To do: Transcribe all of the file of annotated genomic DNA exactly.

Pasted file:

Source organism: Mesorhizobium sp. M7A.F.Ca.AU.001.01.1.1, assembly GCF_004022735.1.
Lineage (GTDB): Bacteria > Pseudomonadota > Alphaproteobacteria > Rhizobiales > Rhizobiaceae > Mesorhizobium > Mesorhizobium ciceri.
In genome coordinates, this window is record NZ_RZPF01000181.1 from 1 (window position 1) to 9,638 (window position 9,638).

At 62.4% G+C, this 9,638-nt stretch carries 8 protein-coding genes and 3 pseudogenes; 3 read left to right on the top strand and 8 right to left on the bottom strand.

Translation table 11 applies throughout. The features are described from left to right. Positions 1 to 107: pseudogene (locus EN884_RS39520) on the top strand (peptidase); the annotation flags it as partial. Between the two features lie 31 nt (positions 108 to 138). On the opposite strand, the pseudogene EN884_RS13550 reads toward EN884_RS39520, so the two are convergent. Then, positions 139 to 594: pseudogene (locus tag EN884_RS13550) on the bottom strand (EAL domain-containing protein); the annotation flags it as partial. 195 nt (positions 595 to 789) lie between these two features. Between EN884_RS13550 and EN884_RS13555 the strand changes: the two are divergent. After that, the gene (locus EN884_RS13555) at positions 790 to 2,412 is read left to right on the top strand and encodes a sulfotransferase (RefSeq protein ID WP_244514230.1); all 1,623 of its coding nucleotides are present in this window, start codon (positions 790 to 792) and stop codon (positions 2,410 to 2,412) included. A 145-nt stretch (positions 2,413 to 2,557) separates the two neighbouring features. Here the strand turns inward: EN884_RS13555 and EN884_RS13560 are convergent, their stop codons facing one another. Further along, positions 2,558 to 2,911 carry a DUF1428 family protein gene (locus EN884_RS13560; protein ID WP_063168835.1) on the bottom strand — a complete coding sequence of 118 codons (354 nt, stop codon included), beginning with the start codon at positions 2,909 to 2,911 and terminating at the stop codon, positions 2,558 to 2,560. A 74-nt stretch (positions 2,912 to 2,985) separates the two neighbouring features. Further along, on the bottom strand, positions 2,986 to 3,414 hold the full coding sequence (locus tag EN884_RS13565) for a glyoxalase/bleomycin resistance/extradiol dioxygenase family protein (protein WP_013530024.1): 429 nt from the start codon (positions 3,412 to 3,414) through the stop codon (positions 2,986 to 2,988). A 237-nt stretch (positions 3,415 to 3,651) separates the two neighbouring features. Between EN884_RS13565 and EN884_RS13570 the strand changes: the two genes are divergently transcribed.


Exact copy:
Source organism: Mesorhizobium sp. M7A.F.Ca.AU.001.01.1.1, assembly GCF_004022735.1.
Lineage (GTDB): Bacteria > Pseudomonadota > Alphaproteobacteria > Rhizobiales > Rhizobiaceae > Mesorhizobium > Mesorhizobium ciceri.
In genome coordinates, this window is record NZ_RZPF01000181.1 from 1 (window position 1) to 9,638 (window position 9,638).

At 62.4% G+C, this 9,638-nt stretch carries 8 protein-coding genes and 3 pseudogenes; 3 read left to right on the top strand and 8 right to left on the bottom strand.

Translation table 11 applies throughout. The features are described from left to right. Positions 1 to 107: pseudogene (locus EN884_RS39520) on the top strand (peptidase); the annotation flags it as partial. Between the two features lie 31 nt (positions 108 to 138). On the opposite strand, the pseudogene EN884_RS13550 reads toward EN884_RS39520, so the two are convergent. Then, positions 139 to 594: pseudogene (locus tag EN884_RS13550) on the bottom strand (EAL domain-containing protein); the annotation flags it as partial. 195 nt (positions 595 to 789) lie between these two features. Between EN884_RS13550 and EN884_RS13555 the strand changes: the two are divergent. After that, the gene (locus EN884_RS13555) at positions 790 to 2,412 is read left to right on the top strand and encodes a sulfotransferase (RefSeq protein ID WP_244514230.1); all 1,623 of its coding nucleotides are present in this window, start codon (positions 790 to 792) and stop codon (positions 2,410 to 2,412) included. A 145-nt stretch (positions 2,413 to 2,557) separates the two neighbouring features. Here the strand turns inward: EN884_RS13555 and EN884_RS13560 are convergent, their stop codons facing one another. Further along, positions 2,558 to 2,911 carry a DUF1428 family protein gene (locus EN884_RS13560; protein ID WP_063168835.1) on the bottom strand — a complete coding sequence of 118 codons (354 nt, stop codon included), beginning with the start codon at positions 2,909 to 2,911 and terminating at the stop codon, positions 2,558 to 2,560. A 74-nt stretch (positions 2,912 to 2,985) separates the two neighbouring features. Further along, on the bottom strand, positions 2,986 to 3,414 hold the full coding sequence (locus tag EN884_RS13565) for a glyoxalase/bleomycin resistance/extradiol dioxygenase family protein (protein WP_013530024.1): 429 nt from the start codon (positions 3,412 to 3,414) through the stop codon (positions 2,986 to 2,988). A 237-nt stretch (positions 3,415 to 3,651) separates the two neighbouring features. Between EN884_RS13565 and EN884_RS13570 the strand changes: the two genes are divergently transcribed.